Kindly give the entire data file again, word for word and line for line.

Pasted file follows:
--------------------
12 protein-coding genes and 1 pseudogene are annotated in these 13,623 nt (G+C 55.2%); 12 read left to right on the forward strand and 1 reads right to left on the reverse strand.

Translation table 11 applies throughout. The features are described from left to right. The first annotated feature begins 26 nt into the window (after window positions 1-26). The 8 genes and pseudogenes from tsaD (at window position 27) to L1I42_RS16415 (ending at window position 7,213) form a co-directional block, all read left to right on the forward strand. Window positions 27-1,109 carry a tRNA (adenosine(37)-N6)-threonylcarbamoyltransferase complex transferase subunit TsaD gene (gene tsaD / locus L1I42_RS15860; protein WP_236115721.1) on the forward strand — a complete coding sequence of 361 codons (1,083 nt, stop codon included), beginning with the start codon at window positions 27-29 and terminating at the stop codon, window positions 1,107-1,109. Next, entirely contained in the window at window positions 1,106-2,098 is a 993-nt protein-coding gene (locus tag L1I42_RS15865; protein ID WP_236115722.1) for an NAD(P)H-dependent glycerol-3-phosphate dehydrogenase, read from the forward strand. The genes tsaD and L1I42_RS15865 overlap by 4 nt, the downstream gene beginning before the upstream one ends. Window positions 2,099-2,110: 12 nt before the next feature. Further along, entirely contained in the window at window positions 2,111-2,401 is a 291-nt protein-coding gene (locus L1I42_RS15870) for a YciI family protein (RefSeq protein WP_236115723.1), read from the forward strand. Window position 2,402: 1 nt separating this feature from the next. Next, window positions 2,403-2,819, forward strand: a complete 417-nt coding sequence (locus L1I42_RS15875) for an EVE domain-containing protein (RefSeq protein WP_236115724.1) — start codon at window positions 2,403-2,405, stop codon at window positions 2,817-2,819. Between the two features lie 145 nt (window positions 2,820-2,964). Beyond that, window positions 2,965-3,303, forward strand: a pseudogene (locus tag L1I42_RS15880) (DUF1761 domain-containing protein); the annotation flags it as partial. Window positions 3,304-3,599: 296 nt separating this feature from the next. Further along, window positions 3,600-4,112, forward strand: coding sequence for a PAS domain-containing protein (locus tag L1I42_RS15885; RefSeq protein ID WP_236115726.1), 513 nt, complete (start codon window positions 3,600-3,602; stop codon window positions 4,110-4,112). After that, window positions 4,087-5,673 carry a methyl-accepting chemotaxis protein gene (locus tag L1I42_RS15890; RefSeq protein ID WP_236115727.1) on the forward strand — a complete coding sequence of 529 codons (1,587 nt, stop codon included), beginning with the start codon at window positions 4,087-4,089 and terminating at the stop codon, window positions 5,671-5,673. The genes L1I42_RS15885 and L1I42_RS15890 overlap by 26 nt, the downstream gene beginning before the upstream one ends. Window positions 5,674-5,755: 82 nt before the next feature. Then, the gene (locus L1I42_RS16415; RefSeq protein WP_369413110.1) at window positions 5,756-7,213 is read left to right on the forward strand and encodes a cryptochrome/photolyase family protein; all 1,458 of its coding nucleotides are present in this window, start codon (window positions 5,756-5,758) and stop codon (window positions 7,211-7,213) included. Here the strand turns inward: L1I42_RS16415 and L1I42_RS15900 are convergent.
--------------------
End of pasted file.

12 protein-coding genes and 1 pseudogene are annotated in these 13,623 nt (G+C 55.2%); 12 read left to right on the forward strand and 1 reads right to left on the reverse strand.

Translation table 11 applies throughout. The features are described from left to right. The first annotated feature begins 26 nt into the window (after window positions 1-26). The 8 genes and pseudogenes from tsaD (at window position 27) to L1I42_RS16415 (ending at window position 7,213) form a co-directional block, all read left to right on the forward strand. Window positions 27-1,109 carry a tRNA (adenosine(37)-N6)-threonylcarbamoyltransferase complex transferase subunit TsaD gene (gene tsaD / locus L1I42_RS15860; protein WP_236115721.1) on the forward strand — a complete coding sequence of 361 codons (1,083 nt, stop codon included), beginning with the start codon at window positions 27-29 and terminating at the stop codon, window positions 1,107-1,109. Next, entirely contained in the window at window positions 1,106-2,098 is a 993-nt protein-coding gene (locus tag L1I42_RS15865; protein ID WP_236115722.1) for an NAD(P)H-dependent glycerol-3-phosphate dehydrogenase, read from the forward strand. The genes tsaD and L1I42_RS15865 overlap by 4 nt, the downstream gene beginning before the upstream one ends. Window positions 2,099-2,110: 12 nt before the next feature. Further along, entirely contained in the window at window positions 2,111-2,401 is a 291-nt protein-coding gene (locus L1I42_RS15870) for a YciI family protein (RefSeq protein WP_236115723.1), read from the forward strand. Window position 2,402: 1 nt separating this feature from the next. Next, window positions 2,403-2,819, forward strand: a complete 417-nt coding sequence (locus L1I42_RS15875) for an EVE domain-containing protein (RefSeq protein WP_236115724.1) — start codon at window positions 2,403-2,405, stop codon at window positions 2,817-2,819. Between the two features lie 145 nt (window positions 2,820-2,964). Beyond that, window positions 2,965-3,303, forward strand: a pseudogene (locus tag L1I42_RS15880) (DUF1761 domain-containing protein); the annotation flags it as partial. Window positions 3,304-3,599: 296 nt separating this feature from the next. Further along, window positions 3,600-4,112, forward strand: coding sequence for a PAS domain-containing protein (locus tag L1I42_RS15885; RefSeq protein ID WP_236115726.1), 513 nt, complete (start codon window positions 3,600-3,602; stop codon window positions 4,110-4,112). After that, window positions 4,087-5,673 carry a methyl-accepting chemotaxis protein gene (locus tag L1I42_RS15890; RefSeq protein ID WP_236115727.1) on the forward strand — a complete coding sequence of 529 codons (1,587 nt, stop codon included), beginning with the start codon at window positions 4,087-4,089 and terminating at the stop codon, window positions 5,671-5,673. The genes L1I42_RS15885 and L1I42_RS15890 overlap by 26 nt, the downstream gene beginning before the upstream one ends. Window positions 5,674-5,755: 82 nt before the next feature. Then, the gene (locus L1I42_RS16415; RefSeq protein WP_369413110.1) at window positions 5,756-7,213 is read left to right on the forward strand and encodes a cryptochrome/photolyase family protein; all 1,458 of its coding nucleotides are present in this window, start codon (window positions 5,756-5,758) and stop codon (window positions 7,211-7,213) included. Here the strand turns inward: L1I42_RS16415 and L1I42_RS15900 are convergent.